Last week I wrote a post Why Playing With Your Child is so Important but this week I want to talk about the importance of Independent Play. Both forms of play are very important to your child’s development, so I am not saying one type of play is more important than the other. Independent play and a healthy mix in of playing together can have huge benefits for building a strong relationship, building stronger skills, and helping your child find their independence and sense of self.
When your child is able to play independently they are given the opportunities to express their feelings and ideas freely, exercise their imagination, and experience self-discovery. Independent play also builds confidence within our children because they are fostering creativity and carrying out their own ideas and plans with sustained attention and persistence.
I told you last week that I get major mom guilt if M is on the floor playing and I have to do other things (cook, clean, work, etc.) And even though I get mom guilt, I still want to encourage independent play and its benefits. So I went through some of my teaching resources, asked other mom friends, looked around the internet and compiled a list of ways for all of us moms to encourage independent play.
Screen Time Does NOT Count:
Screen time doesn’t count because children who have too much screen time are missing out on crucial brain development opportunities that they would be getting through social interaction and multi-sensory experiences of everyday life. I shared in last week’s post that all types of play help young kids learn and practice new skills and any activity can be playful. This means playing outside, helping make or clean up dinner, drawing and having conversations shouldn’t be underestimated as learning experiences for children. I know technology isn’t going anywhere and I don’t want to ignore it, but I don’t want it to be the sole focus of our lives. Even Steve Jobs was a Low-Tech Parent you can check that out here.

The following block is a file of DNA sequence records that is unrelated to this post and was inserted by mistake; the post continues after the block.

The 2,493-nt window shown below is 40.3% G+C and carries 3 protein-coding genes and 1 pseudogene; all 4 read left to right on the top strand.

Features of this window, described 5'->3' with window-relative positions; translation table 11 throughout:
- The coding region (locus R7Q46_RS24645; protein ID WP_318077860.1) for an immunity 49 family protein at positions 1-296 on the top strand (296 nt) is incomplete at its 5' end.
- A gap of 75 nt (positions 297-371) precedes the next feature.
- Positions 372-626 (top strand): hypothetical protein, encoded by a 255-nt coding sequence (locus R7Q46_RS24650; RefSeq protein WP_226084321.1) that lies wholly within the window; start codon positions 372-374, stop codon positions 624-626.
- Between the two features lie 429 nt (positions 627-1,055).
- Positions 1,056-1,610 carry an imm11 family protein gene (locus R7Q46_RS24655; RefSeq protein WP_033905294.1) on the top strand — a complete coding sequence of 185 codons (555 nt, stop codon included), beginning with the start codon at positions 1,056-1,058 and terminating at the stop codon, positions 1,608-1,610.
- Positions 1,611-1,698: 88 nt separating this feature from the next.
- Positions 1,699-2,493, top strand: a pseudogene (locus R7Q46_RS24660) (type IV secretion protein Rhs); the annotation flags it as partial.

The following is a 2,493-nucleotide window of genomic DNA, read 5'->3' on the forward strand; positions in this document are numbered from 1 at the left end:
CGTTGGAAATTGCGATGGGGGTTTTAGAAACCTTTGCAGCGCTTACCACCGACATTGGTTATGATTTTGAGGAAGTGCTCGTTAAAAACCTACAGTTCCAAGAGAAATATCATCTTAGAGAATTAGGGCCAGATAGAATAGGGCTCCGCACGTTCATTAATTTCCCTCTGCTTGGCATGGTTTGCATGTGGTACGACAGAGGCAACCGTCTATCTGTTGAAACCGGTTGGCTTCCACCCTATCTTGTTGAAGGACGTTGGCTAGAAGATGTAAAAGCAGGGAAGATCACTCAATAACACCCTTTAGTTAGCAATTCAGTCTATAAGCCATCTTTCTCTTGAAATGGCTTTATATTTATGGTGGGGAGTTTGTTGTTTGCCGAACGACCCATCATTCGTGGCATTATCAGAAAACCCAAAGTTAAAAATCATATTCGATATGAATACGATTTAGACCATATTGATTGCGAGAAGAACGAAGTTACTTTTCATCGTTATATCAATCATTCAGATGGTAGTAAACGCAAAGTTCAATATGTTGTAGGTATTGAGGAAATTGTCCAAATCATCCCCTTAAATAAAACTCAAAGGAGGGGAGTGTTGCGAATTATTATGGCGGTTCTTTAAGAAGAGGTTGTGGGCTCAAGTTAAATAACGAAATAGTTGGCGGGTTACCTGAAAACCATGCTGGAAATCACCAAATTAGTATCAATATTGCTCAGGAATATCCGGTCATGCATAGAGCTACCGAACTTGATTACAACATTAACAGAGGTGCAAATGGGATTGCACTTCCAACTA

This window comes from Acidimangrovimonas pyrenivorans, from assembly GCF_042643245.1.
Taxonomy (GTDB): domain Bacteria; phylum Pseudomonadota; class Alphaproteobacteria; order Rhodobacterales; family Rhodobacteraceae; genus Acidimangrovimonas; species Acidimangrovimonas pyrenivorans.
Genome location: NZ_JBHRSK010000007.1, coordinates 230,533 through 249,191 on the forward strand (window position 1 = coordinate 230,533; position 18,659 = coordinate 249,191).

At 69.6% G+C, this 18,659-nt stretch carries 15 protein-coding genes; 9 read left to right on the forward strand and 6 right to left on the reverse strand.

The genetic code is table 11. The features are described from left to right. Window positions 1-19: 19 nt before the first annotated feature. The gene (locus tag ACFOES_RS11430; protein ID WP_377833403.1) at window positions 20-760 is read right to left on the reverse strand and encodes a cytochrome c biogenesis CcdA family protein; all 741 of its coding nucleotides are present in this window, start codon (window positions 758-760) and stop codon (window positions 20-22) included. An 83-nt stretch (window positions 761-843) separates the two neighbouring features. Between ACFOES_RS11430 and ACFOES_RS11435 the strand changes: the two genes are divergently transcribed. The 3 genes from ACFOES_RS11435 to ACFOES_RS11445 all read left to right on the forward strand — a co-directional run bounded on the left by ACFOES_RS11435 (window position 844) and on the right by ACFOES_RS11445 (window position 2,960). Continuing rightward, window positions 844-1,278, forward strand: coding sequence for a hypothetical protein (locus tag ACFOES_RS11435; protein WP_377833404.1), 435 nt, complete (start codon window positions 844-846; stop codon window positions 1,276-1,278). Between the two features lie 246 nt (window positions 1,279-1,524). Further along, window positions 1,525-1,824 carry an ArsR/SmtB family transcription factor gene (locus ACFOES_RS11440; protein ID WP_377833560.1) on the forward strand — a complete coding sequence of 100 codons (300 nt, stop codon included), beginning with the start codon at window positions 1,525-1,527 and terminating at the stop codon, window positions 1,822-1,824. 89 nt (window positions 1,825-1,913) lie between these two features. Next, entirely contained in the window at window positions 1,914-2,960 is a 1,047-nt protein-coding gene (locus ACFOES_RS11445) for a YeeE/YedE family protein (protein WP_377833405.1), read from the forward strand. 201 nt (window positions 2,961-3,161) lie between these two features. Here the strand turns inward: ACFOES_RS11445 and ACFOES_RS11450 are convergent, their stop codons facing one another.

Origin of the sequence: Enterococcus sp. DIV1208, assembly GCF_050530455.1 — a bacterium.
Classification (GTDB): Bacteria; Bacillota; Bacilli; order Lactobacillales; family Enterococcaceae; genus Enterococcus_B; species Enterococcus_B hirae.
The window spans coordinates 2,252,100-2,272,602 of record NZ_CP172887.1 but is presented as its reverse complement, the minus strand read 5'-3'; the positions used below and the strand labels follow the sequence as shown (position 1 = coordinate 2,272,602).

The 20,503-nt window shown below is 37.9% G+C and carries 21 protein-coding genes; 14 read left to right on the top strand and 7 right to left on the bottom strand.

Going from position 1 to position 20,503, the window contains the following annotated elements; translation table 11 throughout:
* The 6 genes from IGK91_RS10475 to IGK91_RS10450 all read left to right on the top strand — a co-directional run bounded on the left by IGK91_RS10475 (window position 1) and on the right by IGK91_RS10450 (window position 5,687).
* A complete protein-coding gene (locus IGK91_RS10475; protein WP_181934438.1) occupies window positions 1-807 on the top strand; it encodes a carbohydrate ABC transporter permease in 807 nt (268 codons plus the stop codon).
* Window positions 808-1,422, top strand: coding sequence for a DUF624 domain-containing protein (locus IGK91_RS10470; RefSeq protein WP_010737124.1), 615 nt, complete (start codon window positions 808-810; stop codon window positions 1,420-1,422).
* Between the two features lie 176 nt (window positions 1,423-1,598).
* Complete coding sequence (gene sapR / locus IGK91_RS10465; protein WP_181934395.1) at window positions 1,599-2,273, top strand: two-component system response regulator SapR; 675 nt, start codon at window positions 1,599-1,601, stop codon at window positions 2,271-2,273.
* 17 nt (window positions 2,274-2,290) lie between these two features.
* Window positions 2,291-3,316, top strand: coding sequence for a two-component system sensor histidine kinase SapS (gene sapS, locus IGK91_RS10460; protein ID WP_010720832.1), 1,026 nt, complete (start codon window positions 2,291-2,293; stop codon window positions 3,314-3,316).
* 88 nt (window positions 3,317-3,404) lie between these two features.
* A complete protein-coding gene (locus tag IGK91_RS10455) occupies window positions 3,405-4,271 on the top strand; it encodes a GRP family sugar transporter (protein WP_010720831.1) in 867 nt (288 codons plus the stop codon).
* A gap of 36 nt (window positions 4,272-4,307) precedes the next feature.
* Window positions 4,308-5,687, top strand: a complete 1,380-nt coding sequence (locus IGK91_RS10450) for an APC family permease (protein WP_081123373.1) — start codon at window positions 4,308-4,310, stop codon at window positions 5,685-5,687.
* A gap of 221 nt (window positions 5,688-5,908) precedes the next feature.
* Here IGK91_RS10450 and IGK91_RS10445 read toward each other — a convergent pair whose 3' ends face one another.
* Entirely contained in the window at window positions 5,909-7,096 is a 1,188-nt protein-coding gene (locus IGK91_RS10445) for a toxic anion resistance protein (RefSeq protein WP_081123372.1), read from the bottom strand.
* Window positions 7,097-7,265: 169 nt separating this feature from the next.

Prepare Your Environment:
You want to create an environment that will spark their imagination. You want to look at the number of toys that are available. Are there too many toys? Children can get overwhelmed with too many choices or in a cluttered environment. Surprisingly fewer toys equal more play in most cases. To help keep clutter to a minimum you could have a major clean out, or try a toy rotation system.
When I was a teacher we would change out the free choice toys monthly. This helped the kids learn to play with new toys, but also kept their interest in independent play. Another reason we switched out the free choice toys monthly was to adapt the classroom to what the kids were into right now. Which can work at home too.
Having toys out for your children that reflect their current interests can take the independent play from a chore, or something they have to do instead of something they want to do.
You also want to think about the quality of the toys you provide. The toys you provide will be more enticing if they can be used for independent and collaborative play, provide opportunities for quiet play, and/or active play. Having open-ended toys allows children to explore and stay engaged longer.
Here is a list of toy ideas:
The goal of independent play is for your child to experience the joy of playing. Independent play encourages them to be independent thinkers and learners while also allowing them time to have creative exploration and self-expression. We want our children to enjoy the play itself but also the process it takes. You want to make sure that your child doesn’t think independent play is a punishment. They don’t have to play by themselves because mommy just needs a minute of peace and quiet.